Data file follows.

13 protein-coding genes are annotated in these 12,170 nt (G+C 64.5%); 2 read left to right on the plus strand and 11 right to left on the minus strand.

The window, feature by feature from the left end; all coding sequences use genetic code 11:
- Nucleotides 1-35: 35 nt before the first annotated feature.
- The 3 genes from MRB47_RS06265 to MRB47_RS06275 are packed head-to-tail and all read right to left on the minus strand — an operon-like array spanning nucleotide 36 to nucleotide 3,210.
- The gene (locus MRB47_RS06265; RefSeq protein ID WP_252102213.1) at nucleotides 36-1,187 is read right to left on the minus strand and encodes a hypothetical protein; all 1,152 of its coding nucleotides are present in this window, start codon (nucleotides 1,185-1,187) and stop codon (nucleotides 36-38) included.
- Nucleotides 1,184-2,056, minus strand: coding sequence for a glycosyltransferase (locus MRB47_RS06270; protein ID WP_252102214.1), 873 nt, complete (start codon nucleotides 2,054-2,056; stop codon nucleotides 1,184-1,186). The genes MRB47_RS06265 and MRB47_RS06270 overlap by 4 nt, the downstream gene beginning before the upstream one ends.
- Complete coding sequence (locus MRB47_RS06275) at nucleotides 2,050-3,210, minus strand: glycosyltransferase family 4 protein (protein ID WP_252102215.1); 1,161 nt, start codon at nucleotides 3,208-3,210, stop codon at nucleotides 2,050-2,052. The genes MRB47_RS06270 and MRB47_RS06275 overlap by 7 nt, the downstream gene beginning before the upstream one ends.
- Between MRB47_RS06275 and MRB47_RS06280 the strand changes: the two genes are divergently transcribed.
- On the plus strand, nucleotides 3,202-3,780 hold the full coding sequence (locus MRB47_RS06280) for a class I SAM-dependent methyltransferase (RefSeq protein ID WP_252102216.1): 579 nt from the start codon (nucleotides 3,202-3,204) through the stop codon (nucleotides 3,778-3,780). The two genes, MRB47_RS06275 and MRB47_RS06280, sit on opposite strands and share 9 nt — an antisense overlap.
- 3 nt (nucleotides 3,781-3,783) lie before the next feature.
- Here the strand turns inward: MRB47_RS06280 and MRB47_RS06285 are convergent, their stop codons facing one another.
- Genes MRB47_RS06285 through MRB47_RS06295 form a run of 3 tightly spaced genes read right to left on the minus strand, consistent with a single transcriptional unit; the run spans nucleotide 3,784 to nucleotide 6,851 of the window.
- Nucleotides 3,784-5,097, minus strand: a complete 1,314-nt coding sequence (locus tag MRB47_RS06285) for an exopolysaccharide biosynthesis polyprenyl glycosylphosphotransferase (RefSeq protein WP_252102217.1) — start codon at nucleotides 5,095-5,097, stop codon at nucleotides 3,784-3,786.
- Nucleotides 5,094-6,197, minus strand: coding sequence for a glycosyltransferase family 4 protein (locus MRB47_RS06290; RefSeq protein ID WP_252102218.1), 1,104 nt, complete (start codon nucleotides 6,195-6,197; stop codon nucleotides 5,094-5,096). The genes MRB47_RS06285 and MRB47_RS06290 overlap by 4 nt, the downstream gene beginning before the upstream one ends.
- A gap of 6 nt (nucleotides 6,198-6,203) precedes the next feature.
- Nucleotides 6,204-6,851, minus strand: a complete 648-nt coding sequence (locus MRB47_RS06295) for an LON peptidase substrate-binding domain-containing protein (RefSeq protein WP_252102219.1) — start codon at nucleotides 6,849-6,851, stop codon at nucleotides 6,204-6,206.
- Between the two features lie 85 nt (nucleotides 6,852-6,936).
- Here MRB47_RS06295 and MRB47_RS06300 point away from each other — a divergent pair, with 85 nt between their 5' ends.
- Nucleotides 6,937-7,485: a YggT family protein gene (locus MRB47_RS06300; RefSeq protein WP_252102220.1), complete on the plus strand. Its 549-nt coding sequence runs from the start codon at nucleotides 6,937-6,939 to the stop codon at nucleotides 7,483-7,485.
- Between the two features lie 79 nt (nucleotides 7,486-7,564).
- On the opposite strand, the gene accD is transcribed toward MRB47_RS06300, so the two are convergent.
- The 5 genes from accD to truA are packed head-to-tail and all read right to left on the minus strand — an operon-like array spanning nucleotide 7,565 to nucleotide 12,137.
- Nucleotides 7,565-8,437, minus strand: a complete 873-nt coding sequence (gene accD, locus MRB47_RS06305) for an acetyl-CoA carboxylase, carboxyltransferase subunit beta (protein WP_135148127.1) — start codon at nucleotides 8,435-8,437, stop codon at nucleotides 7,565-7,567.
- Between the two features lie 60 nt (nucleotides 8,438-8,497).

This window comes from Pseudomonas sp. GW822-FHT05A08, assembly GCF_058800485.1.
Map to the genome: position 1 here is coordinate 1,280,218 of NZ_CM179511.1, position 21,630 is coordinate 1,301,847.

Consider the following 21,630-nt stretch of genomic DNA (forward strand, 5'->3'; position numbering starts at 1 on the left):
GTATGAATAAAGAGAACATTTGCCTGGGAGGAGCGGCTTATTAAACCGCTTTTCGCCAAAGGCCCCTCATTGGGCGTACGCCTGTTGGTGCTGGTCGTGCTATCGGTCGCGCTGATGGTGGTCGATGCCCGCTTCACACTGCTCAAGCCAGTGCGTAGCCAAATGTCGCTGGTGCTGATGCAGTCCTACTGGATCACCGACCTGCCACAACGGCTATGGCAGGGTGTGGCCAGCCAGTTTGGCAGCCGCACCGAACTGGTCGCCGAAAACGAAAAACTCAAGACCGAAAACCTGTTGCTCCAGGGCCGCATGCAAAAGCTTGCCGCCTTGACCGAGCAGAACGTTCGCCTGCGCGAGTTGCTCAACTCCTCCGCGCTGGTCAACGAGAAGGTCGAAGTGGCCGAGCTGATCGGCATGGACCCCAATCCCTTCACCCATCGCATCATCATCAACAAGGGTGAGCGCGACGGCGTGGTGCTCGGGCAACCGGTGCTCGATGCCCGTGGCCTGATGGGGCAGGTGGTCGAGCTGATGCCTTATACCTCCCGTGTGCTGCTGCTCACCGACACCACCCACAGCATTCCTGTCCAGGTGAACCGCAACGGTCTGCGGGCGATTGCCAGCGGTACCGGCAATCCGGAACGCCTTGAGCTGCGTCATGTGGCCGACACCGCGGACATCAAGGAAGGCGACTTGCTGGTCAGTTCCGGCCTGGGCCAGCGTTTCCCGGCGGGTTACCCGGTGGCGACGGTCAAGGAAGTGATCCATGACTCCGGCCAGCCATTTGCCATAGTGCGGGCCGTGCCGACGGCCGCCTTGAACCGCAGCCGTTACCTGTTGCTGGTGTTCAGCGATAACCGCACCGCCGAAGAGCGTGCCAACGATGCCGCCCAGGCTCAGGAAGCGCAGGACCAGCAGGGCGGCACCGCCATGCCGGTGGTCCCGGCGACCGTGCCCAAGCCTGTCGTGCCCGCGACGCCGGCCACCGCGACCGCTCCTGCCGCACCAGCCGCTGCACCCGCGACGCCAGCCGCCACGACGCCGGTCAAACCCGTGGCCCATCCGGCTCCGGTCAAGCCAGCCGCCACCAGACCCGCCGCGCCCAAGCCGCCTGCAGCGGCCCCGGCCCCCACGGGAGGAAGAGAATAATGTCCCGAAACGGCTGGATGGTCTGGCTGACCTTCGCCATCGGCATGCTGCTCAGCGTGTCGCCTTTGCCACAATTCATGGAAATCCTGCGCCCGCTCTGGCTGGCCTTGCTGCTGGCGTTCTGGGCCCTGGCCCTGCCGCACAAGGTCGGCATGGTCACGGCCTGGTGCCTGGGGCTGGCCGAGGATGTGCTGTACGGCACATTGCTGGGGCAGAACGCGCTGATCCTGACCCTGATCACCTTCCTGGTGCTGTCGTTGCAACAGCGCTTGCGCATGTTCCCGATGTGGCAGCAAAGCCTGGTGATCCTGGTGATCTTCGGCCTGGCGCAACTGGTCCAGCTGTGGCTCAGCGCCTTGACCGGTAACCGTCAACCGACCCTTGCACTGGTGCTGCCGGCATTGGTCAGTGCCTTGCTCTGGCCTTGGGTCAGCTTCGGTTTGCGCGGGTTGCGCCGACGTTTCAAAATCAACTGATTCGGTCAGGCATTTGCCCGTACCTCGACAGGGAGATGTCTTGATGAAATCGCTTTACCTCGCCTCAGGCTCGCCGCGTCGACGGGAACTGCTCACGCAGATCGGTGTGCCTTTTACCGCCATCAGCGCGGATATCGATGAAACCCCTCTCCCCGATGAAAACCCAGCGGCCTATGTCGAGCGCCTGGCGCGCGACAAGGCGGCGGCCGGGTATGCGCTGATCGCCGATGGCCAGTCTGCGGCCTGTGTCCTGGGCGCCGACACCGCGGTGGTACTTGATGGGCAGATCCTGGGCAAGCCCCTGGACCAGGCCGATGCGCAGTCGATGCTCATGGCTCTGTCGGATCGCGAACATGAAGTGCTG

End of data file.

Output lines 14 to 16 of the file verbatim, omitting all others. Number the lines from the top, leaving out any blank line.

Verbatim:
- Nucleotides 5,094-6,197, minus strand: coding sequence for a glycosyltransferase family 4 protein (locus MRB47_RS06290; RefSeq protein ID WP_252102218.1), 1,104 nt, complete (start codon nucleotides 6,195-6,197; stop codon nucleotides 5,094-5,096). The genes MRB47_RS06285 and MRB47_RS06290 overlap by 4 nt, the downstream gene beginning before the upstream one ends.
- A gap of 6 nt (nucleotides 6,198-6,203) precedes the next feature.
- Nucleotides 6,204-6,851, minus strand: a complete 648-nt coding sequence (locus MRB47_RS06295) for an LON peptidase substrate-binding domain-containing protein (RefSeq protein WP_252102219.1) — start codon at nucleotides 6,849-6,851, stop codon at nucleotides 6,204-6,206.